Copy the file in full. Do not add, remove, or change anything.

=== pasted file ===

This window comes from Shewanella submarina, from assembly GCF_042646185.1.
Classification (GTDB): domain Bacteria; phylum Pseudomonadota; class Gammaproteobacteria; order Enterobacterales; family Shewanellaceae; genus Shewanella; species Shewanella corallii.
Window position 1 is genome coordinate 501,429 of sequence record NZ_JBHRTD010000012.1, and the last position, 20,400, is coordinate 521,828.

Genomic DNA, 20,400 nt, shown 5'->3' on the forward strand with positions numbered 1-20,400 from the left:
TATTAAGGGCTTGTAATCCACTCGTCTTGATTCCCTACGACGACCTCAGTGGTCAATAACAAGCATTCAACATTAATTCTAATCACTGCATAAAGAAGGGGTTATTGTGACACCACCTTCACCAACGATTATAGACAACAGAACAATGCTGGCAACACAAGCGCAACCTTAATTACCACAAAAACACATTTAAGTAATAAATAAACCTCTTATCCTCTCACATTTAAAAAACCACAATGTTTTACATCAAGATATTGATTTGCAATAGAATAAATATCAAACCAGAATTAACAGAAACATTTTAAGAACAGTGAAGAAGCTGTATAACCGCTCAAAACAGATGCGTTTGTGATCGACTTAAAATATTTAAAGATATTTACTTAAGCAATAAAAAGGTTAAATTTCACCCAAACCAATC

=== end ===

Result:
This window comes from Shewanella submarina, from assembly GCF_042646185.1.
Classification (GTDB): domain Bacteria; phylum Pseudomonadota; class Gammaproteobacteria; order Enterobacterales; family Shewanellaceae; genus Shewanella; species Shewanella corallii.
Window position 1 is genome coordinate 501,429 of sequence record NZ_JBHRTD010000012.1, and the last position, 20,400, is coordinate 521,828.

Genomic DNA, 20,400 nt, shown 5'->3' on the forward strand with positions numbered 1-20,400 from the left:
TATTAAGGGCTTGTAATCCACTCGTCTTGATTCCCTACGACGACCTCAGTGGTCAATAACAAGCATTCAACATTAATTCTAATCACTGCATAAAGAAGGGGTTATTGTGACACCACCTTCACCAACGATTATAGACAACAGAACAATGCTGGCAACACAAGCGCAACCTTAATTACCACAAAAACACATTTAAGTAATAAATAAACCTCTTATCCTCTCACATTTAAAAAACCACAATGTTTTACATCAAGATATTGATTTGCAATAGAATAAATATCAAACCAGAATTAACAGAAACATTTTAAGAACAGTGAAGAAGCTGTATAACCGCTCAAAACAGATGCGTTTGTGATCGACTTAAAATATTTAAAGATATTTACTTAAGCAATAAAAAGGTTAAATTTCACCCAAACCAATC